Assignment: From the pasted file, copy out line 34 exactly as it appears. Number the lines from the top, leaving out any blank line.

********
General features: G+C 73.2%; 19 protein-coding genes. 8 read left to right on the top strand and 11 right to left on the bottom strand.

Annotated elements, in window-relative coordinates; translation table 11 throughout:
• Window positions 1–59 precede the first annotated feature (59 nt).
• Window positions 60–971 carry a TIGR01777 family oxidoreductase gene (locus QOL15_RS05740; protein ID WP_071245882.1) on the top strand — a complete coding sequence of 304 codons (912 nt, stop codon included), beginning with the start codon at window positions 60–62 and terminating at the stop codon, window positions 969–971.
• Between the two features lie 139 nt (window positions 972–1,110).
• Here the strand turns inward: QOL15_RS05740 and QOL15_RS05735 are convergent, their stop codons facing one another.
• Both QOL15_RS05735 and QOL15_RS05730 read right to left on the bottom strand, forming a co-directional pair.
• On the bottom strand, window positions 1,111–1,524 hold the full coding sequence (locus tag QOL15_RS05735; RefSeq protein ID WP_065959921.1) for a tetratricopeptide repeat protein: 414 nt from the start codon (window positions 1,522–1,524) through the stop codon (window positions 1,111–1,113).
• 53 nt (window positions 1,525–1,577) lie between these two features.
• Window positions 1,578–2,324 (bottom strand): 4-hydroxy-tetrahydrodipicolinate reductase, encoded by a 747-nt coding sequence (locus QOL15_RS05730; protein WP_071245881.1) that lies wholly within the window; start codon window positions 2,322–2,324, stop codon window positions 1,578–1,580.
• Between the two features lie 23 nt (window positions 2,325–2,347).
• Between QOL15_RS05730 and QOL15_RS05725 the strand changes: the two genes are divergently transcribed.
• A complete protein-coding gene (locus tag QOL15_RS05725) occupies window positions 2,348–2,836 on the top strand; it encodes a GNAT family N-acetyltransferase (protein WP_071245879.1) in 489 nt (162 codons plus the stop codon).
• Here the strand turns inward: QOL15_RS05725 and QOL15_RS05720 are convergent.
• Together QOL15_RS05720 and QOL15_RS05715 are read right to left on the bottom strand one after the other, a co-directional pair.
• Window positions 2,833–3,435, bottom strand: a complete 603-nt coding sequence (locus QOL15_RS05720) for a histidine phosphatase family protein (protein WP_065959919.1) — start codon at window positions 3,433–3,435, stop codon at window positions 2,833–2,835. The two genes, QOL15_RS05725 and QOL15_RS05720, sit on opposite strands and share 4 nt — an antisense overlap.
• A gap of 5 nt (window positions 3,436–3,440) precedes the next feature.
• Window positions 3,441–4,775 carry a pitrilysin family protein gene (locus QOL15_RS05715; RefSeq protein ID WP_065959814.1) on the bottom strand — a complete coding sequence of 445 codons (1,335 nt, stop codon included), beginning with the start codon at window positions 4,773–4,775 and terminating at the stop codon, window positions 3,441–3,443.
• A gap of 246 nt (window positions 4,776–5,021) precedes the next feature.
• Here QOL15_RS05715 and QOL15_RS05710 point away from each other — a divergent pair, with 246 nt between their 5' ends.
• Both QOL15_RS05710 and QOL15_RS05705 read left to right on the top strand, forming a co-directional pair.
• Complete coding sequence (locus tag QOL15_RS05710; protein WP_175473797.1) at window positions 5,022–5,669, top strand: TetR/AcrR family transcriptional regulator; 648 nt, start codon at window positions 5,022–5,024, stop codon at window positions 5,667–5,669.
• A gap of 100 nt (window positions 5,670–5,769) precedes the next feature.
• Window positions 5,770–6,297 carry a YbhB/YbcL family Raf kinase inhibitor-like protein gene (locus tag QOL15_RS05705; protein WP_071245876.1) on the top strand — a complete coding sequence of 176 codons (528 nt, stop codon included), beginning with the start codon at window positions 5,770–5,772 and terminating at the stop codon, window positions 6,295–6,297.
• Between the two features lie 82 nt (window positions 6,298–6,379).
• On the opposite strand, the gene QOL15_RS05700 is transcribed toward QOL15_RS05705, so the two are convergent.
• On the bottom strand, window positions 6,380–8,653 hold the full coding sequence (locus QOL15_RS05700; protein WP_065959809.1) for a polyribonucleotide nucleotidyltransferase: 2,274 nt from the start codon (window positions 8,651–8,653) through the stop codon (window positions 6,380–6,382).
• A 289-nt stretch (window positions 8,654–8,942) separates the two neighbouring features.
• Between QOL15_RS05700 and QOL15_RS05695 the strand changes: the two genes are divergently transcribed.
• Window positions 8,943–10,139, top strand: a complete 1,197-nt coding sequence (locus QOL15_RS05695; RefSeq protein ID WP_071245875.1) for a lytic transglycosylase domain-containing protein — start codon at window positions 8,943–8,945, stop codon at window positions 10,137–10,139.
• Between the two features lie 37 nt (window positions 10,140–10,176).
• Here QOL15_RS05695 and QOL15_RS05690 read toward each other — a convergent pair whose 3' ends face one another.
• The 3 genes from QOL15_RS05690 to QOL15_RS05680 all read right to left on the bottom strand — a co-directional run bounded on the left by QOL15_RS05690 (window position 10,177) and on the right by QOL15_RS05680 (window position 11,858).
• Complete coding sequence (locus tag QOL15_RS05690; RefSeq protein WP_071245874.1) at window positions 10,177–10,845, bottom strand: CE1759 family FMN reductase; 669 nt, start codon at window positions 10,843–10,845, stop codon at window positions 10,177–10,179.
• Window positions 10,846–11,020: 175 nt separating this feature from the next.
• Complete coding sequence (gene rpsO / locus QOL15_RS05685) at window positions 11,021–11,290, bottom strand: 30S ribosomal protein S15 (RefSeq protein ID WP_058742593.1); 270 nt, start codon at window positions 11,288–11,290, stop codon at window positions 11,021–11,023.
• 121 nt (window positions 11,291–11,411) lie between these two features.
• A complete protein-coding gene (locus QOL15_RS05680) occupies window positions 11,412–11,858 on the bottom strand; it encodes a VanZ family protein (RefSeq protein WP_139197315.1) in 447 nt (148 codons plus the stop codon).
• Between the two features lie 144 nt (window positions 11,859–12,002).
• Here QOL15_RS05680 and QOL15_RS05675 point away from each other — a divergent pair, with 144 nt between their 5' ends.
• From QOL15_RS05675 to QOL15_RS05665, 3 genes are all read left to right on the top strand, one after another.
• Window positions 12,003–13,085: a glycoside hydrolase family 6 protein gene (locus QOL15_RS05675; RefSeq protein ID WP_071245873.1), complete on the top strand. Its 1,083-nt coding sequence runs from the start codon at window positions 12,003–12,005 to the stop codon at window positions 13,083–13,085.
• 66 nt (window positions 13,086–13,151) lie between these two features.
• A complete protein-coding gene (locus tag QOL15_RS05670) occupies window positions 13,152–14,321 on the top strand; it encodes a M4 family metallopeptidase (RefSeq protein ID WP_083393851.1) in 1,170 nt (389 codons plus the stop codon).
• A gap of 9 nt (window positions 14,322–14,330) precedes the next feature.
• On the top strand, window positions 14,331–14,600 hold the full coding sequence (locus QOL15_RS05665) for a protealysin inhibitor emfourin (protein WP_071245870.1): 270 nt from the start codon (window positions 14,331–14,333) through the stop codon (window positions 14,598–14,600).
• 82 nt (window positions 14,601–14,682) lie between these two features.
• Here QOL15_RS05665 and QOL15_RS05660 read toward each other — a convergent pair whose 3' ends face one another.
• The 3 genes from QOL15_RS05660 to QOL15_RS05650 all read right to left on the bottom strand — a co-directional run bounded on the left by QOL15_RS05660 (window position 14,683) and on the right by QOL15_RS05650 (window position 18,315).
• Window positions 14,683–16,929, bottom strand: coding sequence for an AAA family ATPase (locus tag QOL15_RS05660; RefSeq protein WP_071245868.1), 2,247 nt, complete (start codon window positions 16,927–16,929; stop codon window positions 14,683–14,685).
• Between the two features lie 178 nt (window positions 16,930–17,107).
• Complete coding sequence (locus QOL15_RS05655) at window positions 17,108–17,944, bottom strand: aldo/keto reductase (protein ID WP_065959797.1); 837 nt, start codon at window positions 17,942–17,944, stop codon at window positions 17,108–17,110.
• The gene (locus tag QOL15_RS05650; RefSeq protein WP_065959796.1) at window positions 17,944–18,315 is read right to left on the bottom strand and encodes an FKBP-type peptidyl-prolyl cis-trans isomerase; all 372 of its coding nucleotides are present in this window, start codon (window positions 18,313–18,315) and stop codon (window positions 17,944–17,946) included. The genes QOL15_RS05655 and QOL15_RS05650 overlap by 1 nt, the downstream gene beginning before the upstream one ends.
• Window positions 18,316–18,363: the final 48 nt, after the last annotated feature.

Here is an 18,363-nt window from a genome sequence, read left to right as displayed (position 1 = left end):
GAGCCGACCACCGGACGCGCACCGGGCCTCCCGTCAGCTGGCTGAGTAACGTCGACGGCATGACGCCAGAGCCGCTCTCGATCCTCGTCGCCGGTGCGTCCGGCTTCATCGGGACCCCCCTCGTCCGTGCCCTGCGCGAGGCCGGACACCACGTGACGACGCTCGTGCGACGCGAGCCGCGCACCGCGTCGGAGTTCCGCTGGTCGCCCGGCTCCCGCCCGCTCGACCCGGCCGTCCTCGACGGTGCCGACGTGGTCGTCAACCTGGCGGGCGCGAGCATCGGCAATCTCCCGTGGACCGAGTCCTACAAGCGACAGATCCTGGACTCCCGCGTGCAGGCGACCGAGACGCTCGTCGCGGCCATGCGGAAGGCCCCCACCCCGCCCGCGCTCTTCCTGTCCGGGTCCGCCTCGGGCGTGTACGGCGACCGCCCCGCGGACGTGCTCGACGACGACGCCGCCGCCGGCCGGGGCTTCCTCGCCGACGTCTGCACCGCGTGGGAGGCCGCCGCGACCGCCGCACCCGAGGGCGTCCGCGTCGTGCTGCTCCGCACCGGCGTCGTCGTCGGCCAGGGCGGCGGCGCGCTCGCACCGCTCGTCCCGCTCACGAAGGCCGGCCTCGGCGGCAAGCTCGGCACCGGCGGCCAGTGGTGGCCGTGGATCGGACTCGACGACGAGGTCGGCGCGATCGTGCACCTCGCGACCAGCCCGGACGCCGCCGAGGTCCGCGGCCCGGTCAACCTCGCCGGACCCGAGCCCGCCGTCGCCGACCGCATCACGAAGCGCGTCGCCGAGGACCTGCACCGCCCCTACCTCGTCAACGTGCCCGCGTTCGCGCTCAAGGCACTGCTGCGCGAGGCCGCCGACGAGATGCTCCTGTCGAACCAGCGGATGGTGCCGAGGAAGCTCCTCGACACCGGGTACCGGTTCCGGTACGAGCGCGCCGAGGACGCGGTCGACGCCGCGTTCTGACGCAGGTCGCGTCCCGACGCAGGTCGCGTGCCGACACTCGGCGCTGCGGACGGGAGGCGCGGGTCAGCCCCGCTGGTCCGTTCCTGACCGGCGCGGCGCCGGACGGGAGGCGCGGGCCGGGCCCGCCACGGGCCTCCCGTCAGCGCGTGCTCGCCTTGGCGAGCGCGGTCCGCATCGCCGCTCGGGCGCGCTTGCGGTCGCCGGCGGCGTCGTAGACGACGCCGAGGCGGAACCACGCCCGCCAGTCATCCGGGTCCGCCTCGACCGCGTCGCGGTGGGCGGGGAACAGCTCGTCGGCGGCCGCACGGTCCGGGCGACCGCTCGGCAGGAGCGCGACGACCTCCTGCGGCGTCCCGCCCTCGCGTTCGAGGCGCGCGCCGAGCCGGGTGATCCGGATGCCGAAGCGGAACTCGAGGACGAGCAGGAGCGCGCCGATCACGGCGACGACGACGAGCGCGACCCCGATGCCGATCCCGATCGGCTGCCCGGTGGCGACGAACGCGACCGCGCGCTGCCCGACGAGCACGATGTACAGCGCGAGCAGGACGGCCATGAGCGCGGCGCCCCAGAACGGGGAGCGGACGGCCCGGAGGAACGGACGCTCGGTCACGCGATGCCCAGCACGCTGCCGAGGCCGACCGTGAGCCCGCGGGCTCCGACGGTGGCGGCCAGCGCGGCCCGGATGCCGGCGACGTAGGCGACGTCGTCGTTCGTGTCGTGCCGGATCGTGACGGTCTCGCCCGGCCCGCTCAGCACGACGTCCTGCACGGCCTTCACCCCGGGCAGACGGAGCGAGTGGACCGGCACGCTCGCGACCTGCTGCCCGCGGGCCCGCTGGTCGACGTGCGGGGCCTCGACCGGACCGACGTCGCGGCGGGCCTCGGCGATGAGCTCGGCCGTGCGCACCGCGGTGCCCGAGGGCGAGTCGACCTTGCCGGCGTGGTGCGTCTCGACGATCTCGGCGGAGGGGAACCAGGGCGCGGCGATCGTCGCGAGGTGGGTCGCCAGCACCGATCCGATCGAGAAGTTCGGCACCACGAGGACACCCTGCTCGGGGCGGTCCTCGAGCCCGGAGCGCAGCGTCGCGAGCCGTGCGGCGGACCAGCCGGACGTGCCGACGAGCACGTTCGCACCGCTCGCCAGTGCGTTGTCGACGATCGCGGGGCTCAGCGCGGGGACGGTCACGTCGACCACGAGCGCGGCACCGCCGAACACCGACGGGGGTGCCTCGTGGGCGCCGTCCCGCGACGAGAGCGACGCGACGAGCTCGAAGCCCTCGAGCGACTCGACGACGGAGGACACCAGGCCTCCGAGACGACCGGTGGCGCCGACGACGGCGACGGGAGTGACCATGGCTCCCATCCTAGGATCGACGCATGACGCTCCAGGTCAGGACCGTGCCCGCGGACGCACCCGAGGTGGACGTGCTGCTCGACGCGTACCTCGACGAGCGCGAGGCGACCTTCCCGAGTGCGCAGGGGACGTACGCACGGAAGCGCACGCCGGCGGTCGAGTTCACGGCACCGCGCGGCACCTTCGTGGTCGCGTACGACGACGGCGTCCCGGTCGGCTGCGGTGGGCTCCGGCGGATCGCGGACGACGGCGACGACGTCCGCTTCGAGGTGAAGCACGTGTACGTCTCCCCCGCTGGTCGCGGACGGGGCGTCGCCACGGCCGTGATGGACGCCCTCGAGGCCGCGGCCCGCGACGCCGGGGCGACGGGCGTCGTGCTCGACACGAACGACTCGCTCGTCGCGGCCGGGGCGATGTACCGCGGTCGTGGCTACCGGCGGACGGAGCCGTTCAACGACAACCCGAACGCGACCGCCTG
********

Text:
• Complete coding sequence (locus tag QOL15_RS05690; RefSeq protein WP_071245874.1) at window positions 10,177–10,845, bottom strand: CE1759 family FMN reductase; 669 nt, start codon at window positions 10,843–10,845, stop codon at window positions 10,177–10,179.